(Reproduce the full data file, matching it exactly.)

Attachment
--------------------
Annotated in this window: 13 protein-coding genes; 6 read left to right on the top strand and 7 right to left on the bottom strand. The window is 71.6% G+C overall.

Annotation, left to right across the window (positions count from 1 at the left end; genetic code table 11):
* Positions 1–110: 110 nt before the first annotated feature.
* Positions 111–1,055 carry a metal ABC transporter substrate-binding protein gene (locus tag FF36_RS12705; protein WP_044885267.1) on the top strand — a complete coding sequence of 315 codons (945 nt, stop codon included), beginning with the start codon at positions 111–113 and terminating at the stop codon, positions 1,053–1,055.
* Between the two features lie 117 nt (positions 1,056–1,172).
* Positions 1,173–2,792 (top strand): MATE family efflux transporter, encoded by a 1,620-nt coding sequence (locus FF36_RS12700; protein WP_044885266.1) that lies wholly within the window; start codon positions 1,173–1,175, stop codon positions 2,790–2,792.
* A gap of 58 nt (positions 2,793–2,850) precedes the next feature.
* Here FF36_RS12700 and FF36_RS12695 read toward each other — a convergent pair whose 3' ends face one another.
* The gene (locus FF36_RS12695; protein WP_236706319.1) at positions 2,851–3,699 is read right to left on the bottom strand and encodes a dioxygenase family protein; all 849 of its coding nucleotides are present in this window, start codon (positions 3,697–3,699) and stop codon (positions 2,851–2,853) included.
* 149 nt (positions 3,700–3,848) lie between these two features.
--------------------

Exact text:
Annotated in this window: 13 protein-coding genes; 6 read left to right on the top strand and 7 right to left on the bottom strand. The window is 71.6% G+C overall.

Annotation, left to right across the window (positions count from 1 at the left end; genetic code table 11):
* Positions 1–110: 110 nt before the first annotated feature.
* Positions 111–1,055 carry a metal ABC transporter substrate-binding protein gene (locus tag FF36_RS12705; protein WP_044885267.1) on the top strand — a complete coding sequence of 315 codons (945 nt, stop codon included), beginning with the start codon at positions 111–113 and terminating at the stop codon, positions 1,053–1,055.
* Between the two features lie 117 nt (positions 1,056–1,172).
* Positions 1,173–2,792 (top strand): MATE family efflux transporter, encoded by a 1,620-nt coding sequence (locus FF36_RS12700; protein WP_044885266.1) that lies wholly within the window; start codon positions 1,173–1,175, stop codon positions 2,790–2,792.
* A gap of 58 nt (positions 2,793–2,850) precedes the next feature.
* Here FF36_RS12700 and FF36_RS12695 read toward each other — a convergent pair whose 3' ends face one another.
* The gene (locus FF36_RS12695; protein WP_236706319.1) at positions 2,851–3,699 is read right to left on the bottom strand and encodes a dioxygenase family protein; all 849 of its coding nucleotides are present in this window, start codon (positions 3,697–3,699) and stop codon (positions 2,851–2,853) included.
* 149 nt (positions 3,700–3,848) lie between these two features.